More often than not two components of artistic and aesthetic experience that are involved in contemplating visual works of art – the relationship between embodied considerate beliefs in the observer come into view: (a) the characteristic subjective content of the works in terms of the actions, intentions, objects, emotions and sensations depicted in a given painting or sculpture; and (b) the quality of the work in terms of the visible traces of the artist’s creative gestures, such as energetic modeling in clay or paint, fast brushwork and signs of the movement of the hand.

A work of art may be an expression of the artist’s inner vision, and it may also be useful to society, but beyond both these it is a thing-in-itself. It exists in its own right. It consists of a set of shapes made of pigment applied to canvas or of a set of masses carved out of stone or modeled out of clay. In a word, it has form; and it must obey the laws of form as dictated by whatever medium the artist uses or perish. Moreover, a work of art is self-contained. A picture must have edges whereas the experience it embodies has no edges, no beginning nor end.

Artists have a vision that they need to express

There are special laws that govern the painting of pictures and the making of statues. The first thing that occurs to one is that they are both capable of representing objects known to or imagined by their creators. They are under no obligation to do so, of course. There are sculptors and painters today whose carvings and pictures do not represent known objects. But on the whole it has been the practice of painters and sculptors to produce works of which one could say, ‘Look! That is a man; there is a house and a flock of sheep.’ And, in case of doubt, pictures and statues usually have titles to help one to identify the object represented. These titles are not an integral part of the work of art, though they may cause intrusion in the mind of the spectator when taken in conjunction with the work of art.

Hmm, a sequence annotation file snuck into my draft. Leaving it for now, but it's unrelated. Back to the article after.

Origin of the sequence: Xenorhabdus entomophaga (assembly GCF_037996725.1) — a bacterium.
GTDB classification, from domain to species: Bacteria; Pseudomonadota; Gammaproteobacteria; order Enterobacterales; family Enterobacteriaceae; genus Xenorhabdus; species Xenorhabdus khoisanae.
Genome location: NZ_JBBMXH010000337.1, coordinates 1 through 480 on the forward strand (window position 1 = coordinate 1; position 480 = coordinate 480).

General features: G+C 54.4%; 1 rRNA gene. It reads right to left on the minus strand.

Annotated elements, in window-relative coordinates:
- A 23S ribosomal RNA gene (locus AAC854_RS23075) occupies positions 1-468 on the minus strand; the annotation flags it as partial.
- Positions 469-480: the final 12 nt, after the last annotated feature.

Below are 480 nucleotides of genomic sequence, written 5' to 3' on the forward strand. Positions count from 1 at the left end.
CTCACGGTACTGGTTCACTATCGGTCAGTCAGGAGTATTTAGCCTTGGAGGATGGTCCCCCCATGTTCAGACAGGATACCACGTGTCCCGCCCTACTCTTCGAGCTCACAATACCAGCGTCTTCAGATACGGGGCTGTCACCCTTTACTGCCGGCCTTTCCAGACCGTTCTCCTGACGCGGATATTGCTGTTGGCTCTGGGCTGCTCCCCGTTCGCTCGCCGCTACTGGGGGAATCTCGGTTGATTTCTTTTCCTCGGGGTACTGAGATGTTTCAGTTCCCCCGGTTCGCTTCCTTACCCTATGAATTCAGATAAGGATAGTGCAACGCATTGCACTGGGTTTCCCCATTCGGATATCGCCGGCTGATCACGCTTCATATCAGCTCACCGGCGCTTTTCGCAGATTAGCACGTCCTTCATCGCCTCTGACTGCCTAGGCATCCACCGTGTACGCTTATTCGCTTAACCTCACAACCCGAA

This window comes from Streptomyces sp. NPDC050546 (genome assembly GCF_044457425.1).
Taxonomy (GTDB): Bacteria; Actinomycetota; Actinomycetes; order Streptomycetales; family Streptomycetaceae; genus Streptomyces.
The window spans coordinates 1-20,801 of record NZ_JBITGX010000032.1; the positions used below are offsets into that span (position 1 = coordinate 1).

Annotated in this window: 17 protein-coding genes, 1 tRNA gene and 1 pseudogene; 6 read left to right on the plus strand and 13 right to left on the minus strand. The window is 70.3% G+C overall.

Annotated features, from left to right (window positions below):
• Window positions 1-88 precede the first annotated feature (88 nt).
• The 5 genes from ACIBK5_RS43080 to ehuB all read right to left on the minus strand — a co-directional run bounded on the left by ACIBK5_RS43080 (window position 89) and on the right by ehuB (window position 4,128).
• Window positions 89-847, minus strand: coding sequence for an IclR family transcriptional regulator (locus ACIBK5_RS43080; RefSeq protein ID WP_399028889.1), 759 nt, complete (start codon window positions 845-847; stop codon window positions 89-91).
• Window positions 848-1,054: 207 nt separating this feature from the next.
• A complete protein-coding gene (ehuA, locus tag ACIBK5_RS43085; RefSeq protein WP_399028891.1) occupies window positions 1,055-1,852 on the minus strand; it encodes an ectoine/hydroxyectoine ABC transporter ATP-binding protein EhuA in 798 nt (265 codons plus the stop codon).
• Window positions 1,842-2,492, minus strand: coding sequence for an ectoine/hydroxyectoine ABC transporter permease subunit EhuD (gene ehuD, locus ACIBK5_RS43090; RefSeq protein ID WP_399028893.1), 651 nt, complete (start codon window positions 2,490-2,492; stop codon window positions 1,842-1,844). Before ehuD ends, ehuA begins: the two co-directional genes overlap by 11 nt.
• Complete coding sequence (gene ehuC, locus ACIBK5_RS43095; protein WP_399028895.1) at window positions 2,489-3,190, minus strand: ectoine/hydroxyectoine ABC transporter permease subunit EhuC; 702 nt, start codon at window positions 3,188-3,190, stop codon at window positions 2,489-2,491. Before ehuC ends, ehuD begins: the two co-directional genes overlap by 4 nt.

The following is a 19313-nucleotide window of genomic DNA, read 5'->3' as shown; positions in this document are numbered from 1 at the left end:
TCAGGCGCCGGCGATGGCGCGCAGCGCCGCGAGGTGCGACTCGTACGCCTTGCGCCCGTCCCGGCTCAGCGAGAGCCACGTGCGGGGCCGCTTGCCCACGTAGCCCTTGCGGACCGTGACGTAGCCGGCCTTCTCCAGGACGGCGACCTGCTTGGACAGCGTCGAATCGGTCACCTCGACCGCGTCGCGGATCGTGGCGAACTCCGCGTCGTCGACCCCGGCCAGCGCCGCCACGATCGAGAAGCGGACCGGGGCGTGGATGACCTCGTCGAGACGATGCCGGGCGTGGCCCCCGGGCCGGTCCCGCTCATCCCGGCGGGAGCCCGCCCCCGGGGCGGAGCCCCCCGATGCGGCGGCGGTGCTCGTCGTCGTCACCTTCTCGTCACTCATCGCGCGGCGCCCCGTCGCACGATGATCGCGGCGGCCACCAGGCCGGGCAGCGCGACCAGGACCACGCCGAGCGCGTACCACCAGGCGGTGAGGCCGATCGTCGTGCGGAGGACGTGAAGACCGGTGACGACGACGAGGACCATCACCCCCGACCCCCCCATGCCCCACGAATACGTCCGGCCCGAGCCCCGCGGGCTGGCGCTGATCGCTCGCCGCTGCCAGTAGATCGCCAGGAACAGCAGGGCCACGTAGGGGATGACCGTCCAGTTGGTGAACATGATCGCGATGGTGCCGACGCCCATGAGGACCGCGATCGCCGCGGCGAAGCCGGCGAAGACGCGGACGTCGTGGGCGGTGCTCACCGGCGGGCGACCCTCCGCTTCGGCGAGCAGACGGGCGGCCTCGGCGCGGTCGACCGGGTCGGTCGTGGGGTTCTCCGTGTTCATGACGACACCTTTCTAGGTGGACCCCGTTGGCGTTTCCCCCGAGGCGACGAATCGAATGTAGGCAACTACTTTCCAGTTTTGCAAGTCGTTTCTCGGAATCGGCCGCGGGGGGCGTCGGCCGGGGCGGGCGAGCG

Dr Aaron concludes that artists have a vision that they need to express. The job description of an artist is to make the spectator look, think and feel by whatever means necessary and according to the particular artist’s training, vision, experience and point of reference. This article has more on this subject. The experiencing elements are of two kinds: emotions and feelings. The effect of a work of art upon the spectator who enjoys it is an experience different in kind from any experience not of art. It may be formed out of one emotion or may be a combination of several; and various feelings, intrinsic for the artist in particular medium, may be added to compose the final result.

Group Art Therapy for Schizophrenia Patients

Schizophrenia is a severe mental disorder that affects as many as 1 in 100 people at some point in their lives. In addition to “positive” symptoms such as hallucinations and delusions, many people also experience varying degrees of loss of energy and motivation, impaired attention, and other so called negative symptoms.

Although treatment with antipsychotic drugs reduces the positive symptoms of schizophrenia and decreases the likelihood of relapse, it has little impact on negative symptoms. Psychological and social interventions are widely used in combination with drugs in an effort to further improve the health and social outcomes of people with schizophrenia, and several interventions have been shown to be effective.

The possibility that involvement in creative activities can improve health has often been discussed but rarely examined.5 It has been argued that for people with severe mental disorders such as schizophrenia, art therapy has advantages over other treatments because the use of art materials can help people to understand themselves better while containing powerful feelings that might otherwise overwhelm them.